— Wicked Shorts
In a novel and brave bit of counter-programming, The Cultch has remounted one of last year’s Fringe hits at the same time as this year’s Fringe hits got remounted elsewhere. The gamble pays off. The four playlets that make up Alley Theatre’s Wicked Shorts, some reworked since last year, are a sheer delight.
Marisa Smith directs Guy Christie and Elizabeth Kirkland with panache in the four brief two-handers staged in the cabaret-style setting of the Vancity Culture Lab. Kudos to Lauchlin Johnston for his scenography, especially the lighting that transforms the space from piece to piece. What a pleasure to sit and drink while these two attractive young performers go at each other alongside your table.
Matador Love stages a very bizarre blind date between a studly matador, in love with himself, and an apparently shy but actually explosively foul-mouthed, highly sexed librarian. Christie’s matador gets the best line: “Isn’t that the point of a blind date—you lie and lie and hope to get laid.” He’s fun but Kirkland’s librarian is great.
Rendez-vous is a stylish, stylized piece, narrated by Kirkland. Its subject is a discreet French waiter (Christie), a lonely guy who wants the best for his guests and is “calm, professional, invisible.” Key line: “Love is never easy—especially on a first date.”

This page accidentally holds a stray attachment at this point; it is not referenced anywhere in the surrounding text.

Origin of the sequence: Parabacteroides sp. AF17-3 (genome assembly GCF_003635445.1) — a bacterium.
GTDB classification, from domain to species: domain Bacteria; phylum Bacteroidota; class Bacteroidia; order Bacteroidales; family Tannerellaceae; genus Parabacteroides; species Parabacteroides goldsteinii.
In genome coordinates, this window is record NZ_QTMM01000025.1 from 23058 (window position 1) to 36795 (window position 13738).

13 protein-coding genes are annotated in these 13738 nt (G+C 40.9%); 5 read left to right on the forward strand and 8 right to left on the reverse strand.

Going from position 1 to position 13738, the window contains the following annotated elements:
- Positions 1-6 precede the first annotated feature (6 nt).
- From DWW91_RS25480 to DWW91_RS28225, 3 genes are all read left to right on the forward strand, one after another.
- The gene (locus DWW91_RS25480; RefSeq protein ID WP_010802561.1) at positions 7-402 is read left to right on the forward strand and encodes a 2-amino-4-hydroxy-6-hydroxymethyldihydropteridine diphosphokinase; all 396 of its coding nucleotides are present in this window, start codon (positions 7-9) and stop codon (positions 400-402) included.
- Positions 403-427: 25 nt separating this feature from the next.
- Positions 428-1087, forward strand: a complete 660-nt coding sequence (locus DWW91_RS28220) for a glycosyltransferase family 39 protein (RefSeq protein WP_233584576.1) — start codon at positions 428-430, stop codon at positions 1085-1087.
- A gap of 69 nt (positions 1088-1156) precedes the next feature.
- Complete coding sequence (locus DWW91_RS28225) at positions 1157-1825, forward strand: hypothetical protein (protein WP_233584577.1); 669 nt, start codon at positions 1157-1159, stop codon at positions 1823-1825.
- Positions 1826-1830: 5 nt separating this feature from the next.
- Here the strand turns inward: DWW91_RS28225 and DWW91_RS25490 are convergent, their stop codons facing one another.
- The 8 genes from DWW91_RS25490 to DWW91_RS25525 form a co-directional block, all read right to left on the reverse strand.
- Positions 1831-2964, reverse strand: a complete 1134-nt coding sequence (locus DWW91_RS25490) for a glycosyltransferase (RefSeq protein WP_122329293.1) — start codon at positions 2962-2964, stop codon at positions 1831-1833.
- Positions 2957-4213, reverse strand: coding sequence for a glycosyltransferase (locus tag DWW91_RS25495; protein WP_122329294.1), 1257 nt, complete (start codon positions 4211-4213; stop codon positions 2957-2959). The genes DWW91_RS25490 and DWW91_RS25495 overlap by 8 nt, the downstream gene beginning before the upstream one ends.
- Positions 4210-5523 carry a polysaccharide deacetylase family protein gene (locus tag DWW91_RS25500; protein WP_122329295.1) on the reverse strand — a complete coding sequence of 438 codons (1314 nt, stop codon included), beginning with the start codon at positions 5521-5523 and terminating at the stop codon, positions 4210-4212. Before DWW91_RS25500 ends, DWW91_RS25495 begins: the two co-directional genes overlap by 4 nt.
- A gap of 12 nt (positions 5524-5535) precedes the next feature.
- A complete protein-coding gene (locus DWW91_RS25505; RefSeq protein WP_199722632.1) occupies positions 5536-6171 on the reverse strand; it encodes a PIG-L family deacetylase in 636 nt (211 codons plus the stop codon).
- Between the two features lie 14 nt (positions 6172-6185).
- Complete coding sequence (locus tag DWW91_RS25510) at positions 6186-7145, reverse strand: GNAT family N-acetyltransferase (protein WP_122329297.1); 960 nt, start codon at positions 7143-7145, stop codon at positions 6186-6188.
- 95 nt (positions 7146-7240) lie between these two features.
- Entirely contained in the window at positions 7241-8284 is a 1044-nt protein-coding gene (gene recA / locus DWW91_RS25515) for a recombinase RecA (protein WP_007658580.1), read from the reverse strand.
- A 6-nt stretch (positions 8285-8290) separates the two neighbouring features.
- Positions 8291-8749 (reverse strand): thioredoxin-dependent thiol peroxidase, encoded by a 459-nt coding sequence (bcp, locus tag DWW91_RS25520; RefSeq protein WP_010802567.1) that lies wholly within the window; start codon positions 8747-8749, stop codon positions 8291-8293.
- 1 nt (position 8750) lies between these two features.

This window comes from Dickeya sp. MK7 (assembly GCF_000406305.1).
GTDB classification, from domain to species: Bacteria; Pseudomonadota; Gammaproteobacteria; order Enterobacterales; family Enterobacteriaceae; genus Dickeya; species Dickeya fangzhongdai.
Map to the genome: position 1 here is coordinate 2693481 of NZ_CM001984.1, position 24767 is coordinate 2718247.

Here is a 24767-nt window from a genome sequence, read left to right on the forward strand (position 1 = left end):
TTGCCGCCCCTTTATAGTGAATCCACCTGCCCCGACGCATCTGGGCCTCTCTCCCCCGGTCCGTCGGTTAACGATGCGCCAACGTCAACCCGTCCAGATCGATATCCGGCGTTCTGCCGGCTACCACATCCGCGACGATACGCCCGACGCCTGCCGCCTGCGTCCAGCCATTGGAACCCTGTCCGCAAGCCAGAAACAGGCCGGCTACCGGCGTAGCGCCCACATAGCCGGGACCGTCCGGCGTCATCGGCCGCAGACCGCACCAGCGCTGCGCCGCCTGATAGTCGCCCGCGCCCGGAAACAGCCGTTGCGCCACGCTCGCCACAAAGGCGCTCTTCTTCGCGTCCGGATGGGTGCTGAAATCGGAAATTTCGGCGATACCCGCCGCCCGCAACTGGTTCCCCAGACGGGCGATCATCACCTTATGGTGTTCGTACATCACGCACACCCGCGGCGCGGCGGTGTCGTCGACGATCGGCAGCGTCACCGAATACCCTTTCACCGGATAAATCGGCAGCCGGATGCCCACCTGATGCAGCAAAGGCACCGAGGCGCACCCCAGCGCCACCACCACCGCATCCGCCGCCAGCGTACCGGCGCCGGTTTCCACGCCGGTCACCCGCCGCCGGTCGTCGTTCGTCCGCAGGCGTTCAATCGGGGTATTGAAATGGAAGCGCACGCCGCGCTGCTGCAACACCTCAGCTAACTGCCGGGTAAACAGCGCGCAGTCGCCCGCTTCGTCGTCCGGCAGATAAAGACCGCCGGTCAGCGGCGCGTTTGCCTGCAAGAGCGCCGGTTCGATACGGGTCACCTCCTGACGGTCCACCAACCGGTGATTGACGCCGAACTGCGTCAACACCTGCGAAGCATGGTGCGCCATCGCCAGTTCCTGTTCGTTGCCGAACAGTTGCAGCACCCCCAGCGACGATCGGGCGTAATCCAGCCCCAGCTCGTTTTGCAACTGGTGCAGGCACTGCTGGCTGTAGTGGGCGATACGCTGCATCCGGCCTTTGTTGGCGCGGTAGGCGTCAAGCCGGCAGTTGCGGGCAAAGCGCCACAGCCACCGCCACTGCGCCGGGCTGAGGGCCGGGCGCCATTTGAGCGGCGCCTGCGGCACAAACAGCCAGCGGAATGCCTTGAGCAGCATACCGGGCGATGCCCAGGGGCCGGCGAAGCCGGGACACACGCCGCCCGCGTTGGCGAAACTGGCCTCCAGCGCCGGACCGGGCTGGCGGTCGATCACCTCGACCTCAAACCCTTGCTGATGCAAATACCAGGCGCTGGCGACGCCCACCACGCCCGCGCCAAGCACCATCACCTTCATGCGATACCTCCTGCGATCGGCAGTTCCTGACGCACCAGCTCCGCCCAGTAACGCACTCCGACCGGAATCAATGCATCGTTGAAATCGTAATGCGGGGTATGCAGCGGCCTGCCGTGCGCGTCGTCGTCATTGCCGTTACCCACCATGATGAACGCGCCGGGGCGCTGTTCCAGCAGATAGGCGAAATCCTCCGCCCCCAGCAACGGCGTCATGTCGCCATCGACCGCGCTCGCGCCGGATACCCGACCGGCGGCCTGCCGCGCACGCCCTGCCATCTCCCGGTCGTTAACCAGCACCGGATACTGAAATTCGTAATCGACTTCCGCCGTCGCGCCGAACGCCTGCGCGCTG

You’ll Probably Come Back is the most serious piece and the weakest. It also feels the longest. Semi-mysterious and slightly absurdist, it has Kirkland as an anxious sister dropping in on her estranged brother after their mother has died. The acting is fine but the script promises more than it delivers.
Monsters in the Closet ends the evening on a very funny, wacky note as Sue learns that her boyfriend Tim is a homicidal monster serial killer—a byclops, to be exact, half-human, half-cyclops. This is Christie’s time to shine, as byclops Tim “just wants to be understood.” But Kirkland is also adorable. I loved them both.
This is a really sweet show and lots of fun. A great date night.